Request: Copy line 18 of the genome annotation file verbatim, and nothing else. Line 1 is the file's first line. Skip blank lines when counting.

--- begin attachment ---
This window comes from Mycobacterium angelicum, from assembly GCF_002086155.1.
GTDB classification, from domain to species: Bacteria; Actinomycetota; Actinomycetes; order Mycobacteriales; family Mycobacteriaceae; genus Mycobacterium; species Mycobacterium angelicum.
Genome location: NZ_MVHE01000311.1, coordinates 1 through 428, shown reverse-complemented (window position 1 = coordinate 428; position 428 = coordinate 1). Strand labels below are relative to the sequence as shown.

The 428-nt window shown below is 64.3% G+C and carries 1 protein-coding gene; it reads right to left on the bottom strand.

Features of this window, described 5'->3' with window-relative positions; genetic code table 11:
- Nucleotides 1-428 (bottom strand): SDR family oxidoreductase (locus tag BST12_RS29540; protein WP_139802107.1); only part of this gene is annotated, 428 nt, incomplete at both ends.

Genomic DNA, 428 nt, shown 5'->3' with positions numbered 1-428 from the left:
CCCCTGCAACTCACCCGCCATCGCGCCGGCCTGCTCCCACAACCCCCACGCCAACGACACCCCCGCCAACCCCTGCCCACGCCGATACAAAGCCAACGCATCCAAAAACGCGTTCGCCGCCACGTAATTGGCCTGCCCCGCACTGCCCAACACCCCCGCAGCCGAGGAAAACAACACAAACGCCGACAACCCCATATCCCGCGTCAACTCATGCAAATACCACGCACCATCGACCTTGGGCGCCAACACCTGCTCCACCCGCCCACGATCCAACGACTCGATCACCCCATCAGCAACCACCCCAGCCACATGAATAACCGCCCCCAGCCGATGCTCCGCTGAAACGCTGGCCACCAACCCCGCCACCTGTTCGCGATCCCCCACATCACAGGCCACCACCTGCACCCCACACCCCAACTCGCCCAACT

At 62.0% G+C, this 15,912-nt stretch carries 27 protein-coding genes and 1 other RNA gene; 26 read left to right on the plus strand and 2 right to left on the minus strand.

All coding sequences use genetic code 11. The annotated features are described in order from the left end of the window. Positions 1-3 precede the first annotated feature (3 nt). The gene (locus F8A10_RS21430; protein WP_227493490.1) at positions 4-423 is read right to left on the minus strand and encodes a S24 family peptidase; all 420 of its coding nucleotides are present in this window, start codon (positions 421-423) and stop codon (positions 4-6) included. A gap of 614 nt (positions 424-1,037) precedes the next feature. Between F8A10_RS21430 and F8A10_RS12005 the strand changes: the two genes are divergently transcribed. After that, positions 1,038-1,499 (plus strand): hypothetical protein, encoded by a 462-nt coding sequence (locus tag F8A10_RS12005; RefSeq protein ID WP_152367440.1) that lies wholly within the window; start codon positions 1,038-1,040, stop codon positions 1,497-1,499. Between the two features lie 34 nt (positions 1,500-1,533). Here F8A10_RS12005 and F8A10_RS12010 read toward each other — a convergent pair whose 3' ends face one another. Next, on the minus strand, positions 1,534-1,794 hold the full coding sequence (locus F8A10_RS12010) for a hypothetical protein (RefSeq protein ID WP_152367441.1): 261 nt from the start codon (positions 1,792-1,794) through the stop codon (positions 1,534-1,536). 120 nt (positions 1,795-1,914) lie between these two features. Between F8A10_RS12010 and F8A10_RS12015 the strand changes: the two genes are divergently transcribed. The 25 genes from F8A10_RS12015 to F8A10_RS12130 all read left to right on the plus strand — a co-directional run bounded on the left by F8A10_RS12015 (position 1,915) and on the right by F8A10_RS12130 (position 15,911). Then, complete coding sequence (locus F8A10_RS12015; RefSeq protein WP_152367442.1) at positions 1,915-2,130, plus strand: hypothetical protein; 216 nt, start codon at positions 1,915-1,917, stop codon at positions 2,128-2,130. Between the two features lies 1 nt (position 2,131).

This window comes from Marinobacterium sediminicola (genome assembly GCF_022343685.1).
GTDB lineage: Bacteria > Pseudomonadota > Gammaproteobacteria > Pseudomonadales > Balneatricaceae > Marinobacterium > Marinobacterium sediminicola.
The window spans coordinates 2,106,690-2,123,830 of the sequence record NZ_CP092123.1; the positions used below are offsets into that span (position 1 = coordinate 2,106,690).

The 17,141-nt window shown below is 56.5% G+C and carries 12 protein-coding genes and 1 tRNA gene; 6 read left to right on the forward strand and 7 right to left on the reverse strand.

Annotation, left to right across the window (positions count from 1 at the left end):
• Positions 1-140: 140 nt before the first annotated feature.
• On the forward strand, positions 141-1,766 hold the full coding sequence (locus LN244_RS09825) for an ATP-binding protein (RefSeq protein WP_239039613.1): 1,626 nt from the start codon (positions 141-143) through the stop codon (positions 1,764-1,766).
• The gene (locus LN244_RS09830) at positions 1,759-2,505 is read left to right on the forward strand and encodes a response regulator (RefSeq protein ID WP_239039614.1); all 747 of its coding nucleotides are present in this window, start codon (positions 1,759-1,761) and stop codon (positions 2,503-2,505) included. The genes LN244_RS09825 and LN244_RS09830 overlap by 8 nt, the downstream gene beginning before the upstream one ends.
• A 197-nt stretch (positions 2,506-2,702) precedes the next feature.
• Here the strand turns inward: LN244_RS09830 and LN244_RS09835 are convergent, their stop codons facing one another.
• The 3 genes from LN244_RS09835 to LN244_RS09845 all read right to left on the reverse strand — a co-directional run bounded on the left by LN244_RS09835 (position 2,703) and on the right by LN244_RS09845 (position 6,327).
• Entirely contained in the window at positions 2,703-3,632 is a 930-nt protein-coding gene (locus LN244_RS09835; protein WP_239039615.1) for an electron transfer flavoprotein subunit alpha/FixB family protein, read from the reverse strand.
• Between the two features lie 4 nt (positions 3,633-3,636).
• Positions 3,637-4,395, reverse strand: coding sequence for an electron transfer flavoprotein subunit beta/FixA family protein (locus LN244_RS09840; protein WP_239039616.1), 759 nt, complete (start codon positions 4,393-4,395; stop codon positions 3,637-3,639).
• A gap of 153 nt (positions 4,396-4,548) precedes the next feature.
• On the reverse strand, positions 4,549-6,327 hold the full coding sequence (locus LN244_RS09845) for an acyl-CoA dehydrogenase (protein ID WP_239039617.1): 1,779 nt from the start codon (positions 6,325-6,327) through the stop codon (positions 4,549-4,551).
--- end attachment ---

• The gene (locus LN244_RS09830) at positions 1,759-2,505 is read left to right on the forward strand and encodes a response regulator (RefSeq protein ID WP_239039614.1); all 747 of its coding nucleotides are present in this window, start codon (positions 1,759-1,761) and stop codon (positions 2,503-2,505) included. The genes LN244_RS09825 and LN244_RS09830 overlap by 8 nt, the downstream gene beginning before the upstream one ends.